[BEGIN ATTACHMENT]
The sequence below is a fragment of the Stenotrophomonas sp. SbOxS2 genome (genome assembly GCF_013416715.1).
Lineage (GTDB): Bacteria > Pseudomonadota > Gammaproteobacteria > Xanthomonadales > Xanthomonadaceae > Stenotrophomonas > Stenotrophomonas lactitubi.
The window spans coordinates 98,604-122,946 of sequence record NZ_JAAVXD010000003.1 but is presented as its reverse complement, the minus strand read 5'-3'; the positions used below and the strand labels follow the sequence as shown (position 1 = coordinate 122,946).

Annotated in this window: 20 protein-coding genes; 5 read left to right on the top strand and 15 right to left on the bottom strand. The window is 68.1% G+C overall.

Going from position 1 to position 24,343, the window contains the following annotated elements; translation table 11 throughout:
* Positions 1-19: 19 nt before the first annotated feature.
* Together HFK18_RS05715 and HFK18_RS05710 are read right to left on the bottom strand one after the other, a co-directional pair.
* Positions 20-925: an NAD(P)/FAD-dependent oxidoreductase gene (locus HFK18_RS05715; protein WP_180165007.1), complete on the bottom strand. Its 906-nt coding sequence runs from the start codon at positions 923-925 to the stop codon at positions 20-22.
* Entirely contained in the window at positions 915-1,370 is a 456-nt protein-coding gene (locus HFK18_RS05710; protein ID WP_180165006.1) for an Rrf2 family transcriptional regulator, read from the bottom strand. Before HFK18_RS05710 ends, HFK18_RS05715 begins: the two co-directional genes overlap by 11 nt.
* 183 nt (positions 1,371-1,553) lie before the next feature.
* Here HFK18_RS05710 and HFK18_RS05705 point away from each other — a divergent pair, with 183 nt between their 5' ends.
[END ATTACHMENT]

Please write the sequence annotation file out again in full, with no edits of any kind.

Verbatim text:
The sequence below is a fragment of the Stenotrophomonas sp. SbOxS2 genome (genome assembly GCF_013416715.1).
Lineage (GTDB): Bacteria > Pseudomonadota > Gammaproteobacteria > Xanthomonadales > Xanthomonadaceae > Stenotrophomonas > Stenotrophomonas lactitubi.
The window spans coordinates 98,604-122,946 of sequence record NZ_JAAVXD010000003.1 but is presented as its reverse complement, the minus strand read 5'-3'; the positions used below and the strand labels follow the sequence as shown (position 1 = coordinate 122,946).

Annotated in this window: 20 protein-coding genes; 5 read left to right on the top strand and 15 right to left on the bottom strand. The window is 68.1% G+C overall.

Going from position 1 to position 24,343, the window contains the following annotated elements; translation table 11 throughout:
* Positions 1-19: 19 nt before the first annotated feature.
* Together HFK18_RS05715 and HFK18_RS05710 are read right to left on the bottom strand one after the other, a co-directional pair.
* Positions 20-925: an NAD(P)/FAD-dependent oxidoreductase gene (locus HFK18_RS05715; protein WP_180165007.1), complete on the bottom strand. Its 906-nt coding sequence runs from the start codon at positions 923-925 to the stop codon at positions 20-22.
* Entirely contained in the window at positions 915-1,370 is a 456-nt protein-coding gene (locus HFK18_RS05710; protein ID WP_180165006.1) for an Rrf2 family transcriptional regulator, read from the bottom strand. Before HFK18_RS05710 ends, HFK18_RS05715 begins: the two co-directional genes overlap by 11 nt.
* 183 nt (positions 1,371-1,553) lie before the next feature.
* Here HFK18_RS05710 and HFK18_RS05705 point away from each other — a divergent pair, with 183 nt between their 5' ends.